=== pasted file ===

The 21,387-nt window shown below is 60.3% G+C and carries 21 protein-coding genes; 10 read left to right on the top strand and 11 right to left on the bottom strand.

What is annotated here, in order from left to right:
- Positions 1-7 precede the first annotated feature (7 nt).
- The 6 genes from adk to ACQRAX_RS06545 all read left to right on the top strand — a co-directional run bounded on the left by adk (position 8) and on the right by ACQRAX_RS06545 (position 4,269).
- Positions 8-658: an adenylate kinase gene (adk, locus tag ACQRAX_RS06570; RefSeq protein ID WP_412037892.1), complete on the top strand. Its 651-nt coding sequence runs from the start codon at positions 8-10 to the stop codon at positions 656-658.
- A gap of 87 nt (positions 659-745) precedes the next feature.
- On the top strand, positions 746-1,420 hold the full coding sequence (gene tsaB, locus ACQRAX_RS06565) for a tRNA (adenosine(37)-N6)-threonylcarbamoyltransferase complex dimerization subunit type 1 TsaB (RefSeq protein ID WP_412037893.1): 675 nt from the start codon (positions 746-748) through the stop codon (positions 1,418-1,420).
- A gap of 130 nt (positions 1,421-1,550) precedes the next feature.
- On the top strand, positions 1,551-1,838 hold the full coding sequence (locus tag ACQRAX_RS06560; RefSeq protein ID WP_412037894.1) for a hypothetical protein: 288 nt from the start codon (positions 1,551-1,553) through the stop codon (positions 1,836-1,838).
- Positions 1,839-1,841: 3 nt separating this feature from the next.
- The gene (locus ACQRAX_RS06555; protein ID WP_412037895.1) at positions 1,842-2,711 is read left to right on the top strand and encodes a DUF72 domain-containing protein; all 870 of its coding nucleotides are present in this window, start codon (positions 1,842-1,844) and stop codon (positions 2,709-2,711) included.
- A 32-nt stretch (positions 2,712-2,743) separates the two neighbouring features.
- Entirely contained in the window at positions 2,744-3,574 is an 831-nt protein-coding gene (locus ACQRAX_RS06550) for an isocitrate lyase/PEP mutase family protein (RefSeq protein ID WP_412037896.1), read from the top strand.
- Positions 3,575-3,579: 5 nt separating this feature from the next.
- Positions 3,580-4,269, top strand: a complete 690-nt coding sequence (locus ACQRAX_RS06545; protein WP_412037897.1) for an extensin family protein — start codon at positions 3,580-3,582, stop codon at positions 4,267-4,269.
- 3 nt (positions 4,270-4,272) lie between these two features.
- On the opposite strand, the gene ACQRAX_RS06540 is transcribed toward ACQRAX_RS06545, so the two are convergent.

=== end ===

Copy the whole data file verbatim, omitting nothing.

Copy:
The 21,387-nt window shown below is 60.3% G+C and carries 21 protein-coding genes; 10 read left to right on the top strand and 11 right to left on the bottom strand.

What is annotated here, in order from left to right:
- Positions 1-7 precede the first annotated feature (7 nt).
- The 6 genes from adk to ACQRAX_RS06545 all read left to right on the top strand — a co-directional run bounded on the left by adk (position 8) and on the right by ACQRAX_RS06545 (position 4,269).
- Positions 8-658: an adenylate kinase gene (adk, locus tag ACQRAX_RS06570; RefSeq protein ID WP_412037892.1), complete on the top strand. Its 651-nt coding sequence runs from the start codon at positions 8-10 to the stop codon at positions 656-658.
- A gap of 87 nt (positions 659-745) precedes the next feature.
- On the top strand, positions 746-1,420 hold the full coding sequence (gene tsaB, locus ACQRAX_RS06565) for a tRNA (adenosine(37)-N6)-threonylcarbamoyltransferase complex dimerization subunit type 1 TsaB (RefSeq protein ID WP_412037893.1): 675 nt from the start codon (positions 746-748) through the stop codon (positions 1,418-1,420).
- A gap of 130 nt (positions 1,421-1,550) precedes the next feature.
- On the top strand, positions 1,551-1,838 hold the full coding sequence (locus tag ACQRAX_RS06560; RefSeq protein ID WP_412037894.1) for a hypothetical protein: 288 nt from the start codon (positions 1,551-1,553) through the stop codon (positions 1,836-1,838).
- Positions 1,839-1,841: 3 nt separating this feature from the next.
- The gene (locus ACQRAX_RS06555; protein ID WP_412037895.1) at positions 1,842-2,711 is read left to right on the top strand and encodes a DUF72 domain-containing protein; all 870 of its coding nucleotides are present in this window, start codon (positions 1,842-1,844) and stop codon (positions 2,709-2,711) included.
- A 32-nt stretch (positions 2,712-2,743) separates the two neighbouring features.
- Entirely contained in the window at positions 2,744-3,574 is an 831-nt protein-coding gene (locus ACQRAX_RS06550) for an isocitrate lyase/PEP mutase family protein (RefSeq protein ID WP_412037896.1), read from the top strand.
- Positions 3,575-3,579: 5 nt separating this feature from the next.
- Positions 3,580-4,269, top strand: a complete 690-nt coding sequence (locus ACQRAX_RS06545; protein WP_412037897.1) for an extensin family protein — start codon at positions 3,580-3,582, stop codon at positions 4,267-4,269.
- 3 nt (positions 4,270-4,272) lie between these two features.
- On the opposite strand, the gene ACQRAX_RS06540 is transcribed toward ACQRAX_RS06545, so the two are convergent.